Monday, April 26, 2010

Gardener's Day of Rest

An inch of rain Saturday night guaranteed this gardener a day of rest on Sunday.  As soon as we finished milking, I packed our camera with two water bottles in a running belt and drove up to Arrowhead Lodge, base camp for my 18-mile trek up and down Thunder Ridge.  I started slowly, conserving energy for the upward climb.

I realize the Jefferson National Forest is your forest, too, but seeing equipment like this always turns my stomach.

See the blue kiss of death near the bottom of this tulip polar? (Click on the photo to enlarge.)

I know, it sacrifices its life so some of my compatriots can thrive, but please, timbermen, cut only what the arborist authorizes and clean up so the next time I run by I barely notice.

Mountain azaleas led me to gentler thoughts,

accompanied by soothing sounds.
According to a neighbor gardener, his father said it's time to plant corn when the leaves have climbed halfway up the mountain.  Ancient wisdom also advises, "Plant corn when oak leaves are the size of squirrels' ears."  More than halfway up the mountain I found these, so planting corn three days ago wasn't out of line.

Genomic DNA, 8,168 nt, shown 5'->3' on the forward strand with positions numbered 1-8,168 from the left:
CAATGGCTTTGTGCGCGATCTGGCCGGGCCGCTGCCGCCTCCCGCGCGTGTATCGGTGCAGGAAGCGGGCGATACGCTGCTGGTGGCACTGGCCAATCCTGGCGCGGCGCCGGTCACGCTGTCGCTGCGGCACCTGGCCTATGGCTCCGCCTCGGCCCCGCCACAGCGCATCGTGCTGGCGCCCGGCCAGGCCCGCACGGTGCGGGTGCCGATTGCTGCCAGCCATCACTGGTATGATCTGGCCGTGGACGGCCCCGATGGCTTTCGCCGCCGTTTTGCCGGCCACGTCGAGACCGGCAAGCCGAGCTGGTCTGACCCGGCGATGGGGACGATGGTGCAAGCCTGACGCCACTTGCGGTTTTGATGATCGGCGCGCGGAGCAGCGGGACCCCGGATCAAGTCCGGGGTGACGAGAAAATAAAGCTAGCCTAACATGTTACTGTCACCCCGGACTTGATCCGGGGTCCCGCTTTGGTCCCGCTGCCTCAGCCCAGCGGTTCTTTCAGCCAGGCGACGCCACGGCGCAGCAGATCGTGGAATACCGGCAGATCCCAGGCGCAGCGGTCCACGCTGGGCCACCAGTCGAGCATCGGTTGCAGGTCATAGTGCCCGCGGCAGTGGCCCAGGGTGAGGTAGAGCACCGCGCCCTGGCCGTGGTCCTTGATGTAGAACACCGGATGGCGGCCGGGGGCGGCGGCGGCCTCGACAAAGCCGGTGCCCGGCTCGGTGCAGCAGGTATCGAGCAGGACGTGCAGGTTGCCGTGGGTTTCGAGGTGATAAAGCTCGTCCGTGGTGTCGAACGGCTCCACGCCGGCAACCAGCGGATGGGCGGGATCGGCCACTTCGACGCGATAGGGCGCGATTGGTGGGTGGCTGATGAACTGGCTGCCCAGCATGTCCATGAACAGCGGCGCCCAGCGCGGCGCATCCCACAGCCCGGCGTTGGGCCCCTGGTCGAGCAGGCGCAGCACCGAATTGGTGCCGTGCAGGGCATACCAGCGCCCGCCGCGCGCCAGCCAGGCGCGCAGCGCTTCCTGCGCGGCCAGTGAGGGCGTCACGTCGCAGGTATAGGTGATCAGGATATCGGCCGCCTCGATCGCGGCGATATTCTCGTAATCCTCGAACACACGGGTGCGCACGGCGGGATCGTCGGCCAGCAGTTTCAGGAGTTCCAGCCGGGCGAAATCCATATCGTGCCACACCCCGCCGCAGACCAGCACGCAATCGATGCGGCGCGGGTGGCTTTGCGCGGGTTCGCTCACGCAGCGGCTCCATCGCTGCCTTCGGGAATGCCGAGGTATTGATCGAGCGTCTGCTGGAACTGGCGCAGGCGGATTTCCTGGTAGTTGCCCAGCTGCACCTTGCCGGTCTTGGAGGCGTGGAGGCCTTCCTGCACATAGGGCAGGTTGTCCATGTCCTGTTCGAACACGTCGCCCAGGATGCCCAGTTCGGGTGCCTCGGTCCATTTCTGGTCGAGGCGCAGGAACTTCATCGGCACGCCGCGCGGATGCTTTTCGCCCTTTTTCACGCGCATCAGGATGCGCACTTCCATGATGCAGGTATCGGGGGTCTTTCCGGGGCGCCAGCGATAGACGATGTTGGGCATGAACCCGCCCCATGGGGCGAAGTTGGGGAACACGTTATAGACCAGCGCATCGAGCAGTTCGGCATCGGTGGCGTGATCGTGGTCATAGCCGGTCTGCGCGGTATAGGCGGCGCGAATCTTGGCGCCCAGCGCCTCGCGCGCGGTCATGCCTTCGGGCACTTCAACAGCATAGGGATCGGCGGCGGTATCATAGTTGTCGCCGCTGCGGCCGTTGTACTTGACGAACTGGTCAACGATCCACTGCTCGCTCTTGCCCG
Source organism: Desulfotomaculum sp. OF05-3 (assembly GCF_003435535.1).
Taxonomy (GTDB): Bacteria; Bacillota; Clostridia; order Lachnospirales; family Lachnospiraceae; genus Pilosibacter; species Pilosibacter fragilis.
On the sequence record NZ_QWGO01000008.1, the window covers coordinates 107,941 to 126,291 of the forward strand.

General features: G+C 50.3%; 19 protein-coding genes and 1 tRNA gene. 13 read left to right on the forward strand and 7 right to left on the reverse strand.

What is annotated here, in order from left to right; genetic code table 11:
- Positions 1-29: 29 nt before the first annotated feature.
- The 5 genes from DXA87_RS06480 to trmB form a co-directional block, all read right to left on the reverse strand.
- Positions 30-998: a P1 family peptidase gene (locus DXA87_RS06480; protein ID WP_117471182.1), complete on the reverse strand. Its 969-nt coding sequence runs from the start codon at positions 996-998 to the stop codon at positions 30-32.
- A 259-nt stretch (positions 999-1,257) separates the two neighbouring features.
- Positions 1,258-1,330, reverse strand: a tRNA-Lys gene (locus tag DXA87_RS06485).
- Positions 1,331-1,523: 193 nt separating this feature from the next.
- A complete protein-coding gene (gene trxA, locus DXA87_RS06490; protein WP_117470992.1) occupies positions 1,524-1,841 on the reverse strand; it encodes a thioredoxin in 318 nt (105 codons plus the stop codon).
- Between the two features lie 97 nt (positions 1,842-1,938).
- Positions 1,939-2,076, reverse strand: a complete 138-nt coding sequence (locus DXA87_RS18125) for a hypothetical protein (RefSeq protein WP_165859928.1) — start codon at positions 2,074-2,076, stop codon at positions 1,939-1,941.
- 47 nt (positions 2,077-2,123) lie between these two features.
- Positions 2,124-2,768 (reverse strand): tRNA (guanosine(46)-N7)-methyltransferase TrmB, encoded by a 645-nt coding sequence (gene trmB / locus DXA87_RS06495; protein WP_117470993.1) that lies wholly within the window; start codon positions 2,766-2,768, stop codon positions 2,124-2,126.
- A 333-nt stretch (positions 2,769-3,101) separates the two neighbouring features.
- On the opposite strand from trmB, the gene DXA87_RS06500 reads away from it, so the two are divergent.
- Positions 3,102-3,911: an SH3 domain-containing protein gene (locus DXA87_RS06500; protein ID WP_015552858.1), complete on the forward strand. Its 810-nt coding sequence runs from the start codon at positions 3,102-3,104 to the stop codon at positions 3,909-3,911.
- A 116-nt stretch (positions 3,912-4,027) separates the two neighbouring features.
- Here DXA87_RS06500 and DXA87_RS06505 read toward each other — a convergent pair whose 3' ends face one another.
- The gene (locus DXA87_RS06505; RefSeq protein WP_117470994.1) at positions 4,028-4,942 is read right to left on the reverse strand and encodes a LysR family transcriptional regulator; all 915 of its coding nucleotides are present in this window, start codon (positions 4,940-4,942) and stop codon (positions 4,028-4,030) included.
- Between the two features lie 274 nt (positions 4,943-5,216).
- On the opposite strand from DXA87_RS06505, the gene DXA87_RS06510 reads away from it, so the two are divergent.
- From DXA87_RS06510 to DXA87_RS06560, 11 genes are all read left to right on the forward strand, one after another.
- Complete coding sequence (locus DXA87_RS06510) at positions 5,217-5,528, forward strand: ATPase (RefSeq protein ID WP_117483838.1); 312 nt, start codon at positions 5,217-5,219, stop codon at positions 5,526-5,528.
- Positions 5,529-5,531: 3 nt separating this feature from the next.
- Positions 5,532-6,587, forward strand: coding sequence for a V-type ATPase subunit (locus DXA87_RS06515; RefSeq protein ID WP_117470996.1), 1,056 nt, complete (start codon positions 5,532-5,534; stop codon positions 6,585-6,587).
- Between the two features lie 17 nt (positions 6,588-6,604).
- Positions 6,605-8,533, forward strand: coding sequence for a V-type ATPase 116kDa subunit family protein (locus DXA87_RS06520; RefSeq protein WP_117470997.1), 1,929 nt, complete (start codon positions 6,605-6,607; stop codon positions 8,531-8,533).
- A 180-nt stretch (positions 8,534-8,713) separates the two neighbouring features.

Our farm sits way down at the end of this valley.

And here's the famous "Devil's Marbleyard" -- the white oval, like an egg, viewed between the nearby trees (click on the picture to see it better).   We've hiked to this playground of marble stones the size of trucks nearly 50 times with guests.
"Must we return to the original theme?" asks Virginia.

"ABA form," I say.  "You're a musician. You know its value.  State the theme, move on to something else, then return again.  Speech writers use it, too."

"Okay, but what's a log truck?" she says.

"I didn't see any today.  In fact, only one vehicle passed me the whole run.  Maybe like a truck made of Legos, it's a truck made of logs."

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